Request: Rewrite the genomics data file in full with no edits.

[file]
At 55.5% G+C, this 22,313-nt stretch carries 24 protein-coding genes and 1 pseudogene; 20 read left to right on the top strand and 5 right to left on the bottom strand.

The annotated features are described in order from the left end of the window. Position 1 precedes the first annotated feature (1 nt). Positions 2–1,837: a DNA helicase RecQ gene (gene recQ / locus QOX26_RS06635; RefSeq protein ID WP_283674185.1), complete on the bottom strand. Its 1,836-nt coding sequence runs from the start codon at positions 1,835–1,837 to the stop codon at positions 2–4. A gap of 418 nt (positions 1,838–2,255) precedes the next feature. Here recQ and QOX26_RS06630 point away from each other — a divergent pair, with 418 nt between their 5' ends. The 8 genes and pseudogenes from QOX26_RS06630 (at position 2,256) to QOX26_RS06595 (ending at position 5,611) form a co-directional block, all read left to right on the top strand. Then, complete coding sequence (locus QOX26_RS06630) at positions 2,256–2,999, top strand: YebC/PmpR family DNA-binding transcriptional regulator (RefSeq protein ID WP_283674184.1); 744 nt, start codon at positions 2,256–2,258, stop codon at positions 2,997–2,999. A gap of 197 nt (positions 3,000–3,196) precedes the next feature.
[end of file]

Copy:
At 55.5% G+C, this 22,313-nt stretch carries 24 protein-coding genes and 1 pseudogene; 20 read left to right on the top strand and 5 right to left on the bottom strand.

The annotated features are described in order from the left end of the window. Position 1 precedes the first annotated feature (1 nt). Positions 2–1,837: a DNA helicase RecQ gene (gene recQ / locus QOX26_RS06635; RefSeq protein ID WP_283674185.1), complete on the bottom strand. Its 1,836-nt coding sequence runs from the start codon at positions 1,835–1,837 to the stop codon at positions 2–4. A gap of 418 nt (positions 1,838–2,255) precedes the next feature. Here recQ and QOX26_RS06630 point away from each other — a divergent pair, with 418 nt between their 5' ends. The 8 genes and pseudogenes from QOX26_RS06630 (at position 2,256) to QOX26_RS06595 (ending at position 5,611) form a co-directional block, all read left to right on the top strand. Then, complete coding sequence (locus QOX26_RS06630) at positions 2,256–2,999, top strand: YebC/PmpR family DNA-binding transcriptional regulator (RefSeq protein ID WP_283674184.1); 744 nt, start codon at positions 2,256–2,258, stop codon at positions 2,997–2,999. A gap of 197 nt (positions 3,000–3,196) precedes the next feature.